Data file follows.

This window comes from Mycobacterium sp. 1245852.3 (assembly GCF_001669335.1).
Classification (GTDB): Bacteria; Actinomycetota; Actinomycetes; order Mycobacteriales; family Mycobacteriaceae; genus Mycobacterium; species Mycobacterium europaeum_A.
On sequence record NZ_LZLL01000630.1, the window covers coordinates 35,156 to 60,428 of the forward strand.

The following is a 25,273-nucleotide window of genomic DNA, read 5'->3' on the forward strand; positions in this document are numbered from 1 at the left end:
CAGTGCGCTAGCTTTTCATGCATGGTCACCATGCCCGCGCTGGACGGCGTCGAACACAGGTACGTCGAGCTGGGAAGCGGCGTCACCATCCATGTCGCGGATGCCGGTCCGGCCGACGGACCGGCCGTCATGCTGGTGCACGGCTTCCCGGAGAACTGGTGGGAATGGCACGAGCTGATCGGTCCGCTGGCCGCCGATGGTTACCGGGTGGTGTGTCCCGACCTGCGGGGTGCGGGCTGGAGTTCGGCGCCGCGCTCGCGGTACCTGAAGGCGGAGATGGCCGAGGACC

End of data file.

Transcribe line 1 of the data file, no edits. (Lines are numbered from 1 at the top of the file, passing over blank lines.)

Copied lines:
This window comes from Mycobacterium sp. 1245852.3 (assembly GCF_001669335.1).